Russia steps up their gold hoard to become the world’s biggest buyer of the yellow metal. Will this solidify its shine?
This week, Your News to Know rounds up the latest news stories from the gold market and the overall economy. Stories include: Russia becomes world’s biggest gold buyer, gold still the most desirable currency after Brussels attack, and mixed U.S. economic data supports the yellow metal.
Russia becomes the world’s biggest gold buyer
RT.com reports that Russia’s February acquisition of 365,000 ounces of gold cemented the country as the world’s biggest gold buyer, as per International Monetary Fund (IMF) data.
Since then, Russia’s government acquired an additional $5.8 billion worth of foreign reserves, bringing the total to an imposing $386.9 billion. Aside from foreign exchange and special drawing rights (SDR) holdings, monetary gold also makes up a big part of these reserves. According to First Deputy Governor of the Central Bank Dmitry Tulin, the goal is to increase the reserves to $500 billion within three to five years.
The IMF report also included several other notable gold-trading countries. While IMF statistics aren’t yet inclusive of China, the People’s Bank of China (PBOC) reported 320,000 ounces being purchased in February, which would put China close behind Russia in terms of bullion acquisition.
The largest sellers for the month were Turkey and Canada.
Gold is still the most desirable currency post-Brussels attack
Despite the strength of gold’s 2016 rally – posting positive gains since the start of the year – the recent price fluctuations had some worried. As seen on Seeking Alpha, these people aren’t sure whether the price changes are merely part of a temporary correction or if they’re a sign that the rally has run its course.
Marc Faber, editor and publisher of the Gloom, Boom & Doom Report, remains optimistic on gold. In an interview with CNBC last Tuesday, Faber said that he believed that it’s embarking on a new bull course. While recognizing the effect of the Brussels attacks, Faber said they didn’t change his view of the global markets: “Around the world we see a slowdown in economic activity,” he explained, advising cautiousness when considering equities.
Building on his view that the metals are rebounding, Faber also said that gold is a call on the U.S. dollar: “I think in the long run the U.S. dollar will be a weak currency,” he predicted. While he believes that the greenback should be fine if the Fed doesn’t cut interest rates or brings them into negative territory, he added: “I think the most desirable currency will be gold, silver, platinum and palladium.”
Industry expert Frank Holmes also voiced his support for the metal, recently telling Kitco News that gold’s price fluctuations are a normal part of its cycle and that interest rates tell the real story. “Gold can turn around and have a quick pop because of the fight of global slowdown with negative interest rates,” Holmes said.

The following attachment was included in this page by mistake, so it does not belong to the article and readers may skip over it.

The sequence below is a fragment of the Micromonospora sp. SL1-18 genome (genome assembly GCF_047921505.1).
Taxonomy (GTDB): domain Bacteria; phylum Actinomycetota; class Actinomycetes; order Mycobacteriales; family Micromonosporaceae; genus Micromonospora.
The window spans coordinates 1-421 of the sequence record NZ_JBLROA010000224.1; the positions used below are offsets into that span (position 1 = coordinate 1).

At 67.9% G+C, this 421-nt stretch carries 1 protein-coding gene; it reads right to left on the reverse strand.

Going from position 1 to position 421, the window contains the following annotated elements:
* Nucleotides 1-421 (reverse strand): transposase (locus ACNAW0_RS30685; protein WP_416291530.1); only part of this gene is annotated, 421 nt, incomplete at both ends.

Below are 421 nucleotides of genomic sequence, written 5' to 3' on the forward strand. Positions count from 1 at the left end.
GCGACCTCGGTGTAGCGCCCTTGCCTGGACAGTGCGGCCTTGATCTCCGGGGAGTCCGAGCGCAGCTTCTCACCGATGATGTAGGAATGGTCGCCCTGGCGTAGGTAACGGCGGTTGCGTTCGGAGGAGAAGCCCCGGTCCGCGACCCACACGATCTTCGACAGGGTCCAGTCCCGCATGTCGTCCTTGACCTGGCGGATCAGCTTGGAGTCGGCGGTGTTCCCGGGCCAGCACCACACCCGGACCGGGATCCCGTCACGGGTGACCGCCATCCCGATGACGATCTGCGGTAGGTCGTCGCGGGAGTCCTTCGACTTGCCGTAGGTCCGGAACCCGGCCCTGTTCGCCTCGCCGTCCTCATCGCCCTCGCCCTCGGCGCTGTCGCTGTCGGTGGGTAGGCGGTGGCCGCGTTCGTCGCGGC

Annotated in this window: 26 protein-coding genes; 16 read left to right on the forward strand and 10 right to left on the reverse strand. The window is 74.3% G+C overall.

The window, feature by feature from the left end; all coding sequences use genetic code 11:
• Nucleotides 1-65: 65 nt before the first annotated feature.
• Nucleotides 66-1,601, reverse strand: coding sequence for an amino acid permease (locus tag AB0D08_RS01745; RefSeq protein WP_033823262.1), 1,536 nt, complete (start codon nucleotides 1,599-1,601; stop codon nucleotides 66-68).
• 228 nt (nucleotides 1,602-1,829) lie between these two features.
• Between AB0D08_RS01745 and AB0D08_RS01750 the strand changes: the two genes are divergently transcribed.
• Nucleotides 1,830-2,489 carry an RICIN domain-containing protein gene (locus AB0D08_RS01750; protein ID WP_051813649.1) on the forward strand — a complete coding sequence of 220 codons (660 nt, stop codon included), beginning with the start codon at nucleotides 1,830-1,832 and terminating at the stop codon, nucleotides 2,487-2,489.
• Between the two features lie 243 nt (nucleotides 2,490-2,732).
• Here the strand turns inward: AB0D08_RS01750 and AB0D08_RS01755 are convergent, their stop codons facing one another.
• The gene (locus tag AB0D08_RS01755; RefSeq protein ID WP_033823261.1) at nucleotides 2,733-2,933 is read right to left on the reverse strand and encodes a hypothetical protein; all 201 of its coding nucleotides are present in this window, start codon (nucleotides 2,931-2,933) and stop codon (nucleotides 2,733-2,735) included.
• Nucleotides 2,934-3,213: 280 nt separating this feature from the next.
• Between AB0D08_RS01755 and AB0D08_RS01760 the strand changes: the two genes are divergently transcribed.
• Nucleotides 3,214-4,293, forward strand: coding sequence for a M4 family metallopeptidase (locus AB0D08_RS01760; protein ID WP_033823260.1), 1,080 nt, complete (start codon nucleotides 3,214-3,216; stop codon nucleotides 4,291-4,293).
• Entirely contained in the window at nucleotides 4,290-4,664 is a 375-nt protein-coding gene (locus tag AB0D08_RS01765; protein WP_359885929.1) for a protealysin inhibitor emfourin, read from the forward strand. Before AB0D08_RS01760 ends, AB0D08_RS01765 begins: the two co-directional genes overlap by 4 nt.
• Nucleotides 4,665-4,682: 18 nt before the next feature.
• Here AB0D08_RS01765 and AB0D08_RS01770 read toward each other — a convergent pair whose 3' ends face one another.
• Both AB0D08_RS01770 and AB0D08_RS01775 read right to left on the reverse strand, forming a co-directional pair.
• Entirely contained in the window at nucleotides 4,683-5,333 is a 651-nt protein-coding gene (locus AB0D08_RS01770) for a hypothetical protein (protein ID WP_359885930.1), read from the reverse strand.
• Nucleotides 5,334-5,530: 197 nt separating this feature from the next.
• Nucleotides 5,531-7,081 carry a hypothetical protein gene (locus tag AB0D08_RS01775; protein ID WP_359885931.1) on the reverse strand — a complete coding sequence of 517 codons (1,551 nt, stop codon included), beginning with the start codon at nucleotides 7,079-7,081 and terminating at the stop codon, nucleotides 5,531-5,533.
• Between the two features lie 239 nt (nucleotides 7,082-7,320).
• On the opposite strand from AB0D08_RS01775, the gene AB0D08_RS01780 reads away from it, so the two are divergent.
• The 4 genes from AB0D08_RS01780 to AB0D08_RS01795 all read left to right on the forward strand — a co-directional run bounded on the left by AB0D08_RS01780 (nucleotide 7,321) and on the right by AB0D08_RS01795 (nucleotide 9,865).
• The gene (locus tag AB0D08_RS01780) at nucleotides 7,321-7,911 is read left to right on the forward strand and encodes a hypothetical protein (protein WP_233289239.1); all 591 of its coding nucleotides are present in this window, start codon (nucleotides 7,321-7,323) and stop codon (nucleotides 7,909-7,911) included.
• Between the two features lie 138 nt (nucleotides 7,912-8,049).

Robin Bhar, head of metals research at Societe Generale, isn’t bullish on gold, but even he gave due credit to the yellow metal: “If you expect the worst and think that there is more uncertainty, then gold is a fantastic insurance policy. People have insurance policies on their house and cars, so why shouldn’t you have an insurance policy on the financial markets, and therefore that insurance policy is gold.”
Mixed U.S. economic data supports gold
In a recent analysis seen on lawrieongold.com, CEO and chief investment officer at U.S. Global Investors Inc. Frank Holmes went over the latest economic data report and its implications for gold. Calling the results “mixed”, Holmes pointed out that many of them are deceptively-positive while actually benefiting the yellow metal.
The recent Empire State Manufacturing Survey, which examines manufacturers’ conditions in the influential New York State, saw the headline reading climb 17 points to its first positive score since July, making manufacturers more optimistic about business conditions in six months’ time.
On the other hand, data pertaining to overall production called for pessimism: Activity fell 0.5% in February on a month-over-month basis. Since industrial production is a subset of gross domestic product (GDP), Holmes finds these numbers a good indicator of the real state of the markets.
Housing data was another mixed bag: While we saw a 5.2% increase in new housing since January, existing home sales dropped by a significant 7.1%, with Holmes pointing to low supply levels and price growth as the leading culprits.
One would think that the data showing sinking consumer confidence is most supportive of gold: The University of Michigan’s Index of Consumer Sentiment fell to 90 in March from 91.7 in February, marking a year-long downwards trend. Yet Holmes considers the rising consumer price index (CPI) to be the most beneficial for gold: CPI rose 2.3% year-over-year in February, representing the fourth straight month of inflation.
Holmes reminds us that inflationary pressure is good for the metal: When real interest rates drop into negative territory (as they already have), the metal tends to prosper due to investors looking for loss-free options of preserving capital.
Why is the Fed holding back and leaving interest rates unchanged? Read more here.